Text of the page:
Life Cycle Assessment (LCA) was applied to evaluate the global environmental impact of two scenarios of trout production systems based on the operational information from an operational farm using a flow through system (FTF) and an experimental pilot low head recirculating system (RSF) located on the same site. The main differences between the environmental balances of the two systems were relative to water use, eutrophication potential and energy use. Independently of the system used, feed is the key indicator in determining the environmental balance (notwithstanding eutrophication potential and water dependence) monitored by fish production, chemical products, buildings and energy consumption. Consequently, when considering the RSF with a lower feed conversion ratio (0.8 versus 1.1 for FTF), the environmental balance of the RSF is more favourable at both global and regional levels, except with regards to energy use. RSF water dependence is 93% lower than the FTF and its eutrophication potential is 26-38% lower due to reduced waste release. On the other hand, at 57,659 MJ per ton of fish produced (16 kWh per kg), the RSF consumes 24-40% more energy than the FTF, especially for aeration and water treatment. Nevertheless, the RSF has significant potential for energy reduction through improvements to airlift and biofilter designs which would reduce RSF energy use to a level similar to that of the FTF (34,869-43,841 MJ per ton of fish produced, corresponding to 10 and 12 kWh respectively). LCA is therefore a powerful tool which can be used on fish farms to define and prioritise the most promising potential improvements to the system. © 2008 Elsevier B.V. All rights reserved.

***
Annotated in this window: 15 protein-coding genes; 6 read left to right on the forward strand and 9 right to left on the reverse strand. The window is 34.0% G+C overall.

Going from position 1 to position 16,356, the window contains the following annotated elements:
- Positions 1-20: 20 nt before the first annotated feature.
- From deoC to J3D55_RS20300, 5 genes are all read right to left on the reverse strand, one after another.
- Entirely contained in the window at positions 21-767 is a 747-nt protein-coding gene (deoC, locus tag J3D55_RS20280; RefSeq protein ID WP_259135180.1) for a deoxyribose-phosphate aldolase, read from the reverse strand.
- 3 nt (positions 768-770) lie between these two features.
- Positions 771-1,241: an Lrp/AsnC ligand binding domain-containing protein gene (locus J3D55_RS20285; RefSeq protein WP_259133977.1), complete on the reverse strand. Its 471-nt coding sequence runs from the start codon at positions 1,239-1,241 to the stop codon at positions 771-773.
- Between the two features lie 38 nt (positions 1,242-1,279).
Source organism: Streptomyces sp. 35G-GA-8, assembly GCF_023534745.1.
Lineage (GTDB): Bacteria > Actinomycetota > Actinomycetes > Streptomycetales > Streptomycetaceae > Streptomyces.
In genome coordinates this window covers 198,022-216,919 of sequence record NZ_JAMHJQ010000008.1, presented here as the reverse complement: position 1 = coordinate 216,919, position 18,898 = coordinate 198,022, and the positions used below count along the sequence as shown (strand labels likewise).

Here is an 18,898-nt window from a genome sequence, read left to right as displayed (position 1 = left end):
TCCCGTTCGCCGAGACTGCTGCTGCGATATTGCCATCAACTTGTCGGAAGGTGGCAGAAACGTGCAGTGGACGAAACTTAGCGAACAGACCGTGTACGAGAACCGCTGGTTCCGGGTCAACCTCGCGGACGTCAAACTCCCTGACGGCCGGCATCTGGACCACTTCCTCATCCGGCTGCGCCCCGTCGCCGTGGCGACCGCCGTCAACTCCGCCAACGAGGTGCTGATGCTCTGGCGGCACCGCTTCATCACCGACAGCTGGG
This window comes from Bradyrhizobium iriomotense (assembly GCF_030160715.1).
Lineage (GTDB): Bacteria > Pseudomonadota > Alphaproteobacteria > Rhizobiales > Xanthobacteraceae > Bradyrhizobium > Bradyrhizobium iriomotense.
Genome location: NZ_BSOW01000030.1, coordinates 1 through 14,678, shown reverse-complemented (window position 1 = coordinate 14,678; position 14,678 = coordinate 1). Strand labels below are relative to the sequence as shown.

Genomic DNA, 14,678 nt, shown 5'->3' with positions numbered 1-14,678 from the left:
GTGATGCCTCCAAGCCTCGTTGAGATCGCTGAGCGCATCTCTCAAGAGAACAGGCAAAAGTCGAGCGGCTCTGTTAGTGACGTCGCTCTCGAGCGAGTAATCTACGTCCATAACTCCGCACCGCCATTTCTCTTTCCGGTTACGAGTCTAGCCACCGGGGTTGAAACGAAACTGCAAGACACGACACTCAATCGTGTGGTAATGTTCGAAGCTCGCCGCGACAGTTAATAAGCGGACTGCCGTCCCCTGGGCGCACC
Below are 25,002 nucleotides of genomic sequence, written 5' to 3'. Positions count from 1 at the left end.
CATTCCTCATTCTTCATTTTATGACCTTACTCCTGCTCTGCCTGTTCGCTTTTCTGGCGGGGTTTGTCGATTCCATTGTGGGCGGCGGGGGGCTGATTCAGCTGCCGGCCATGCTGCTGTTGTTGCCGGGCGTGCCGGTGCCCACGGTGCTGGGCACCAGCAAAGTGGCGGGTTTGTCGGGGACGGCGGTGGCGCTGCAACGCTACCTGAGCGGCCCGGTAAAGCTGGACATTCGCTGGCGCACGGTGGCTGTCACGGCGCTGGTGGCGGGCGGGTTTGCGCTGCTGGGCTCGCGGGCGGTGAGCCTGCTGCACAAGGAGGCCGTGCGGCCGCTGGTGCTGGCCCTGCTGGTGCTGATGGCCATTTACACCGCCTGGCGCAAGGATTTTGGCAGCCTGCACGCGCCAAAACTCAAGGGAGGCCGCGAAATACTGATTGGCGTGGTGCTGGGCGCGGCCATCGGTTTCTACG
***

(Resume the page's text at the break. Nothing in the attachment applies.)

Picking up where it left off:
d’Orbcastel, E. R., Blancheton, J. P., & Aubin, J. (2009). Towards environmentally sustainable aquaculture: Comparison between two trout farming systems using Life Cycle Assessment. Aquacultural Engineering, 40(3), 113–119. https://doi.org/10.1016/j.aquaeng.2008.12.002